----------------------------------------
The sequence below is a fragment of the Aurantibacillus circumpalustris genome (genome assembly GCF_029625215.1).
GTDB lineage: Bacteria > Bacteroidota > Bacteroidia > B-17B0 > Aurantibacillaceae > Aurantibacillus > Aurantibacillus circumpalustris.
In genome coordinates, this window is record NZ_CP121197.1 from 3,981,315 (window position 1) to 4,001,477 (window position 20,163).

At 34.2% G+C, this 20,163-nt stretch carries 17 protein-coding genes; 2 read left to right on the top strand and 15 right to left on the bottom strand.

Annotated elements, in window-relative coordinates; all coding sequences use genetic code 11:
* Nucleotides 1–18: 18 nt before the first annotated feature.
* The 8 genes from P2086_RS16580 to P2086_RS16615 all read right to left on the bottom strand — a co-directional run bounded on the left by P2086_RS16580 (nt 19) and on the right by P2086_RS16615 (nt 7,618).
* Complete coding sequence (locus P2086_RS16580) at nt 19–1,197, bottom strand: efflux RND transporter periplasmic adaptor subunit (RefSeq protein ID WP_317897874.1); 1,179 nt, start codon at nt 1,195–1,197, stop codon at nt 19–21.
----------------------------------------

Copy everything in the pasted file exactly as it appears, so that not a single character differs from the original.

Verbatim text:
The sequence below is a fragment of the Aurantibacillus circumpalustris genome (genome assembly GCF_029625215.1).
GTDB lineage: Bacteria > Bacteroidota > Bacteroidia > B-17B0 > Aurantibacillaceae > Aurantibacillus > Aurantibacillus circumpalustris.
In genome coordinates, this window is record NZ_CP121197.1 from 3,981,315 (window position 1) to 4,001,477 (window position 20,163).

At 34.2% G+C, this 20,163-nt stretch carries 17 protein-coding genes; 2 read left to right on the top strand and 15 right to left on the bottom strand.

Annotated elements, in window-relative coordinates; all coding sequences use genetic code 11:
* Nucleotides 1–18: 18 nt before the first annotated feature.
* The 8 genes from P2086_RS16580 to P2086_RS16615 all read right to left on the bottom strand — a co-directional run bounded on the left by P2086_RS16580 (nt 19) and on the right by P2086_RS16615 (nt 7,618).
* Complete coding sequence (locus P2086_RS16580) at nt 19–1,197, bottom strand: efflux RND transporter periplasmic adaptor subunit (RefSeq protein ID WP_317897874.1); 1,179 nt, start codon at nt 1,195–1,197, stop codon at nt 19–21.